Whenever we patch a server, we record the action in a PatchingHistory table. I'll populate it now with some sample data that conveniently makes all the servers due for patching on the same day:

CREATE TABLE dbo.PatchingHistory
(
ServerID smallint,
Started datetime2(2),
Finished datetime2(2),
Details nvarchar(4000), -- we can leave this blank for now
CONSTRAINT FK_Servers_ID FOREIGN KEY (ServerID) REFERENCES dbo.Servers(ServerID),
INDEX CIX_DatesServerID CLUSTERED(Started, Finished, ServerID)
); INSERT dbo.PatchingHistory(ServerID, Started, Finished)
VALUES (1, '20210511','20210511'), (2, '20210511','20210511'),
(3, '20210327','20210327'), (4, '20210327','20210327'),
(5, '20210327','20210327'), (6, '20210327','20210327'),
(7, '20210426','20210426'), (8, '20210426','20210426'),
(9, '20210426','20210426'), (10,'20210426','20210426'),
(11,'20210526','20210526'), (12,'20210526','20210526');

To simplify queries, I've created a view to present the last and next patch dates for a given server:

CREATE OR ALTER VIEW dbo.ServerPatchDetails
AS
SELECT s.ServerPoolID,
s.ServerID,
s.Name,
PatchDelayInDays = MIN(pr.MaxGapInDays),
LastPatch = CONVERT(date, MAX(ph.Finished)),
NextPatchDeadline = CONVERT(date, DATEADD(DAY, MIN(pr.MaxGapInDays), MAX(ph.Finished)))
FROM dbo.Servers AS s
LEFT OUTER JOIN dbo.ServerPools AS sp
ON sp.ServerPoolID = s.ServerPoolID
LEFT OUTER JOIN dbo.PatchingRules AS pr
ON (sp.ServerPoolID = pr.ServerPoolID OR pr.ServerPoolID IS NULL)
AND (s.ServerID = pr.ServerID OR pr.ServerID IS NULL)
LEFT OUTER JOIN dbo.PatchingHistory AS ph
ON s.ServerID = ph.ServerID
GROUP BY
s.ServerPoolID,
s.ServerID;
GO

(To account for servers that have never been patched, you could use their creation date or some arbitrary date as the last patch, or just manually bump them to the top of the priority list.)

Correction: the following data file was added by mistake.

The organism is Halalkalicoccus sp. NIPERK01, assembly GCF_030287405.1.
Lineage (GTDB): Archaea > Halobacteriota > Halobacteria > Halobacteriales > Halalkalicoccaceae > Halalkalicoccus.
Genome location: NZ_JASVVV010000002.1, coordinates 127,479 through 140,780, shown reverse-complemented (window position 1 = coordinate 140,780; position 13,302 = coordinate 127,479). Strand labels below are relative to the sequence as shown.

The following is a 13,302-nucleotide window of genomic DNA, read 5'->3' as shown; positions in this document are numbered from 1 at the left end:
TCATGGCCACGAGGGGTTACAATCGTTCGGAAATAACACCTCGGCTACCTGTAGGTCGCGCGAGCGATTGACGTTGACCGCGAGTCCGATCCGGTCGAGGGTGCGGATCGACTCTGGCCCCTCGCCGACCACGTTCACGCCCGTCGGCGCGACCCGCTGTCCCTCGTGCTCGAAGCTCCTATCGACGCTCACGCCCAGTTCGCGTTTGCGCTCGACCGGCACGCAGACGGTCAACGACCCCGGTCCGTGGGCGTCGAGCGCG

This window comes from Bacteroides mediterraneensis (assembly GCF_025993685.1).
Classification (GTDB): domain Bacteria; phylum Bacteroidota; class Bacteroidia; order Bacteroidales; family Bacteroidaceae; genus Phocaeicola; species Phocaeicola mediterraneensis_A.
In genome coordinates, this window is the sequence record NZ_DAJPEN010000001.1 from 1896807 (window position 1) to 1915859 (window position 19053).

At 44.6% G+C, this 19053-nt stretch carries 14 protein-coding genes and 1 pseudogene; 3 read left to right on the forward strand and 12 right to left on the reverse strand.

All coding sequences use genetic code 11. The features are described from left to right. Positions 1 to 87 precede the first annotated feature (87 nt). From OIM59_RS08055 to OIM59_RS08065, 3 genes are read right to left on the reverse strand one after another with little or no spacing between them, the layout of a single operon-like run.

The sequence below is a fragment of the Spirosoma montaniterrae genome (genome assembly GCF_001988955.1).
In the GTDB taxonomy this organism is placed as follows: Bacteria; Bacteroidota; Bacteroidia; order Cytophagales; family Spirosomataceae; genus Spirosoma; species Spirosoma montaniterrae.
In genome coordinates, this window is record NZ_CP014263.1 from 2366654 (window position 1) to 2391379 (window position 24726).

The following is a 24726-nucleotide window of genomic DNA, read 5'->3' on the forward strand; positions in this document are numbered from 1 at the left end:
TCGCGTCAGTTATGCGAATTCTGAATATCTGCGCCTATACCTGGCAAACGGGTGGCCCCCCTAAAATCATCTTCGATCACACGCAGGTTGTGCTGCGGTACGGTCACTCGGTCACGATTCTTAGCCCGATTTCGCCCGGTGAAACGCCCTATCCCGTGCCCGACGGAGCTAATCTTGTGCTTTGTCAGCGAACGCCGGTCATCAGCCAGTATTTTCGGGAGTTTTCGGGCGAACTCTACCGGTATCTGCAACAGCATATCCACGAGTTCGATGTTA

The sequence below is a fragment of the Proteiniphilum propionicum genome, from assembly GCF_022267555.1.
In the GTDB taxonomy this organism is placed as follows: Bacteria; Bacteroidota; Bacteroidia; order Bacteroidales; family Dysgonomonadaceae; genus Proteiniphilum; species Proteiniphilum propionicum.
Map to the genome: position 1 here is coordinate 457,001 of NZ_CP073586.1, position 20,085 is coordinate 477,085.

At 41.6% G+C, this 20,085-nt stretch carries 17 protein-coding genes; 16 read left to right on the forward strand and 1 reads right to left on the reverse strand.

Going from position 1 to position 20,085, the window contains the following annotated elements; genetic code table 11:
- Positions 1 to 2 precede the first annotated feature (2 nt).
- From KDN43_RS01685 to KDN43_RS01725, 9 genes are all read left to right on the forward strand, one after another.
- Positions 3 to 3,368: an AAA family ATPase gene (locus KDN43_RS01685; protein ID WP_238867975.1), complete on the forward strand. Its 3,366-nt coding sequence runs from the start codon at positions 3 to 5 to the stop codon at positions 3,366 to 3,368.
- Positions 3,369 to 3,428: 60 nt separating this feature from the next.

If we look at the output from the view, we see all 12 servers are represented, and all 12 have a June 25th deadline to be patched:

View showing last and next patch dates for eacn server.

While you could use a separate table for this, I'm going to store information about deployment freezes in our OutageDates table (described in an earlier tip). The next deployment freeze conveniently falls on the same day all our servers are due for patching (and it also happens to be a Friday):

INSERT dbo.OutageDates(TheDate, Description)
VALUES('20210624', N'June Deployment Freeze'),
('20210625', N'June Deployment Freeze');

Next, I'll create a view called ValidPatchingDays which restricts our original Calendar table to the days where we can perform patching (not on Fridays, weekends, holidays, or other outages like deployment freezes):

CREATE OR ALTER VIEW dbo.ValidPatchingDays
AS
SELECT TheDate
FROM dbo.Calendar AS c
WHERE IsWeekend = 0
AND TheDayName <> N'Friday'
AND NOT EXISTS
(
SELECT 1 FROM dbo.OutageDates AS od
WHERE od.TheDate = c.TheDate
);
GO

When we combine the ServerPatchDetails view with the ValidPatchingDays view, we can determine the last possible day a server can be patched to stay within its rules, and be patched on a day when we can perform patches:

SELECT spd.ServerID, spd.ServerPoolID, spd.LastPatch, 
spd.PatchDelayInDays, spd.NextPatchDeadline, x.TheDate
FROM dbo.ServerPatchDetails AS spd
CROSS APPLY
(
SELECT TOP (1) TheDate
FROM dbo.ValidPatchingDays
WHERE TheDate <= spd.NextPatchDeadline
ORDER BY TheDate DESC
) AS x;

Output:

Output of the last valid day for patching before applying other business rules.

You can see that the last possible day to patch any server is June 22nd. The problem is, we can't patch all of those servers on June 22nd, both because we're limited to patching 5 servers a day, and we also can't patch all four servers in pool 2 on a single day. We need to introduce some ranking to bump servers back to a previous (also valid) day when necessary. Again, the calendar table can help us here, because we can get all valid patching days, as far back as we need. But how can we apply multiple business rules simultaneously?